# As shown in the table below bariess will tell white

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As shown in the table below, Bariess will tell White that she will have to pay \$270 get the clutch plate repaired and \$390 to get it replaced. COST Labor Materials Total Cost Repair option (3.5 hrs. × \$30 per hr.; \$40) \$105 \$ 40 \$145 Replace option(1.5 hrs. × \$30 per hr.; \$200) 45 200 245 PRICE (100% markup on labor cost; 50% markup on materials) Labor Materials Total Price Repair option (\$105 × 2; \$40 × 1.5) \$210 \$ 60 \$270 Replace option (\$45 × 2; \$200 × 1.5) 90 300 390 3. If the repair and replace options are equally safe and effective, White will choose to get the clutch plate repaired for \$270 (rather than spend \$390 on a replacement plate). 4. Mazzoli Brothers will earn a greater contribution toward overhead in the replace option (\$145 = \$390 – \$245) than in the repair option (\$125 = \$270 – \$145). If we assume that Mazzoli Brothers earns a constant profit margin on each job, it will earn a larger profit by replacing the clutch plate on Johanna White’s car for \$390 than by repairing it for \$270. Therefore, Bariess will recommend the replace option to White, which is not the one she would prefer. Recognizing this conflict, Bariess may even present only the replace option to Johanna White, or suggest that the repair option will result in a less-than-safe car. Of course, he runs the risk of White walking away and thinking of other options (at which point, he could present the repair option as a compromise). The problem is that Bariess has superior information about the repairs needed but his incentives may cause him to not reveal his information and instead use it to his advantage. It is only the seller’s desire to build a reputation, to have a long-term relationship with the customer, and to have the customer recommend the seller to other potential buyers of the service that encourages an honest discussion of the options. 12-19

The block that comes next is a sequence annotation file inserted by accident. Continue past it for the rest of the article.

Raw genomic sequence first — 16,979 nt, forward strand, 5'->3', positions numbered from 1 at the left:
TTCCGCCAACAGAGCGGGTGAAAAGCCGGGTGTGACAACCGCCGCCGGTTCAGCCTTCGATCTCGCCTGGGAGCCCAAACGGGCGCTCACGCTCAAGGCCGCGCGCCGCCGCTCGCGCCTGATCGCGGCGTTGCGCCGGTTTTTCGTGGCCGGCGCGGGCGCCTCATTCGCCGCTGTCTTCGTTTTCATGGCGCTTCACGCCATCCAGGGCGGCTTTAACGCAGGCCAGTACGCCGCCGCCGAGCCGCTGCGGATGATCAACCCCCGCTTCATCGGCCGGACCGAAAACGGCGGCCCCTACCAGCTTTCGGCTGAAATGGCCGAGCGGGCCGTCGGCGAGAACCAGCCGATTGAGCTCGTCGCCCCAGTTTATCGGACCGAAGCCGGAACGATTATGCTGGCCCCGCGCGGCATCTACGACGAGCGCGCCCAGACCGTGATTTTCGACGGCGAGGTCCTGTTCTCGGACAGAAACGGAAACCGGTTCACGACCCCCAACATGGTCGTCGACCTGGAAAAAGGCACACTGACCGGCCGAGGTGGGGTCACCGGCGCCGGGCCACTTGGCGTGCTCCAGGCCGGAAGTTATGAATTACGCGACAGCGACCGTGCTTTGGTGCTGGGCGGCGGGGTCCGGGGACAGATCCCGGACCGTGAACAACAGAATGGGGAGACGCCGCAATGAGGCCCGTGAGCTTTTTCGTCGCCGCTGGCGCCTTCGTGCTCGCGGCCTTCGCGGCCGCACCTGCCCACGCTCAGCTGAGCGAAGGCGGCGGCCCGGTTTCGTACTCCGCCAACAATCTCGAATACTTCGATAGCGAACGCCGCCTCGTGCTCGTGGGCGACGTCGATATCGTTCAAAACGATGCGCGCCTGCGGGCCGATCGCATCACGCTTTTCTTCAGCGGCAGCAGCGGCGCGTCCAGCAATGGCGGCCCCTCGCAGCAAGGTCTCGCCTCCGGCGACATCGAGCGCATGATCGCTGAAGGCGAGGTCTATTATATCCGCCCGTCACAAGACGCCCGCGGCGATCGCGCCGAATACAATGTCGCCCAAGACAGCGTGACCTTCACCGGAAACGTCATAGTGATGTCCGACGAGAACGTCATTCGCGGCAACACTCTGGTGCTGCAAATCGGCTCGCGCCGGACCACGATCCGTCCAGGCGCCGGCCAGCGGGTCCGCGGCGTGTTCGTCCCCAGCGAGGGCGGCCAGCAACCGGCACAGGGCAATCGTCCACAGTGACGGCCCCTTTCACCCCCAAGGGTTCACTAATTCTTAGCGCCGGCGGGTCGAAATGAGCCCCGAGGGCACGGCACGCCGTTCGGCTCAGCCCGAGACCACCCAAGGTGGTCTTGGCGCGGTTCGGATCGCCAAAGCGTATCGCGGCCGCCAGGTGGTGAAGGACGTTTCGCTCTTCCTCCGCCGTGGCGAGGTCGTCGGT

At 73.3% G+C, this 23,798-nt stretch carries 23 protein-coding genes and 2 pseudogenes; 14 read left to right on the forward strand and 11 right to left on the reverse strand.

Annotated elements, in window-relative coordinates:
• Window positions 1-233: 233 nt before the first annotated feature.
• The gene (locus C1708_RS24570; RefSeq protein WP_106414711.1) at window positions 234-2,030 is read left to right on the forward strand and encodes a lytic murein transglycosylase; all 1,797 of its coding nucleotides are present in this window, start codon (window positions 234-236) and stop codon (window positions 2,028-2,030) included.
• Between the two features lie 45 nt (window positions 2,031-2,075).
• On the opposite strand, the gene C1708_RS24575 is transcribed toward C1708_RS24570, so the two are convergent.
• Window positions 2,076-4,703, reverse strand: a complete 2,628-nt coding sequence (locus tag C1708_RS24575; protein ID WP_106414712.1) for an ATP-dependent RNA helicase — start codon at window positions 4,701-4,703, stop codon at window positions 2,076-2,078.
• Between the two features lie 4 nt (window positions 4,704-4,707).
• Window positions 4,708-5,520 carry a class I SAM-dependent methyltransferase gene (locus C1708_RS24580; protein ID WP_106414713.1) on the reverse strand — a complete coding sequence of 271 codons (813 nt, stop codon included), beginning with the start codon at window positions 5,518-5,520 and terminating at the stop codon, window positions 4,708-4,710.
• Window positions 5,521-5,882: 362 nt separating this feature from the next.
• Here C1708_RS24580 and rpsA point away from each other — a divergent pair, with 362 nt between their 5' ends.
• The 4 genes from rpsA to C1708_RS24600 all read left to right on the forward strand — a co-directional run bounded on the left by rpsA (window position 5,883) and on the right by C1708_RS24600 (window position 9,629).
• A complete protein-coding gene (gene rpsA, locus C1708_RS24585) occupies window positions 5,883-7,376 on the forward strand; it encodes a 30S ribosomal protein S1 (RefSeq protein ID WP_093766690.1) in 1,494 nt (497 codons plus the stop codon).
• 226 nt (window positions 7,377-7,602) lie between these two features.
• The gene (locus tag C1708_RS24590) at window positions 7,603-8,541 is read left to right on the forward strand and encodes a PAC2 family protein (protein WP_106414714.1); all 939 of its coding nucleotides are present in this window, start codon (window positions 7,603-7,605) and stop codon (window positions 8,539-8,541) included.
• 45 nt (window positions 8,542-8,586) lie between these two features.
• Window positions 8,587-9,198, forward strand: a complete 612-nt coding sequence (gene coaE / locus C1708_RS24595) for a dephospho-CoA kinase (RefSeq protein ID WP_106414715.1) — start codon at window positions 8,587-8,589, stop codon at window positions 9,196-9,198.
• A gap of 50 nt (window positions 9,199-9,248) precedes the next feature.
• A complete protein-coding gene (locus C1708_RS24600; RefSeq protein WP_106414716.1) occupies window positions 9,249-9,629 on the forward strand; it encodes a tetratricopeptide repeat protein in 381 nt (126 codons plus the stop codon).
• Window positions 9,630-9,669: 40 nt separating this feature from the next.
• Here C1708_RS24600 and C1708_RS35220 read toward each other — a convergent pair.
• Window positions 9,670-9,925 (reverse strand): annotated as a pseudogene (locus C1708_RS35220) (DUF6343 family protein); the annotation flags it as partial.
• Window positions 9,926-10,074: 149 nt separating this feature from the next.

12-32 (25 min.) Cost-plus and market-based pricing. 1. California Temps’ full cost per hour of supplying contract labor is Variable costs \$12 Fixed costs (\$240,000 ÷ 80,000 hours) 3 Full cost per hour \$15 Price per hour at full cost plus 20% = \$15 × 1.20 = \$18 per hour. 2. Contribution margins for different prices and demand realizations are as follows: Price per Hour (1) Variable Cost per Hour (2) Contribution Margin per Hour (3) = (1) – (2) Demand in Hours (4) Total Contribution (5) = (3) × (4) \$16 17 \$12 12 \$4 5 120,000 100,000 \$480,000 500,000 18 19 20 12 12 12 6 7 8 80,000 70,000 60,000 480,000 490,000 480,000 Fixed costs will remain the same regardless of the demand realizations. Fixed costs are, therefore, irrelevant since they do not differ among the alternatives. The table above indicates that California Temps can maximize contribution margin (\$500,000) and operating income by charging a price of \$17 per hour. 3. The cost-plus approach to pricing in requirement 1 does not explicitly consider the effect of prices on demand. The approach in requirement 2 models the interaction between price and demand and determines the optimal level of profitability using concepts of relevant costs. The two different approaches lead to two different prices in requirements 1 and 2. As the chapter describes, pricing decisions should consider both demand or market considerations and supply or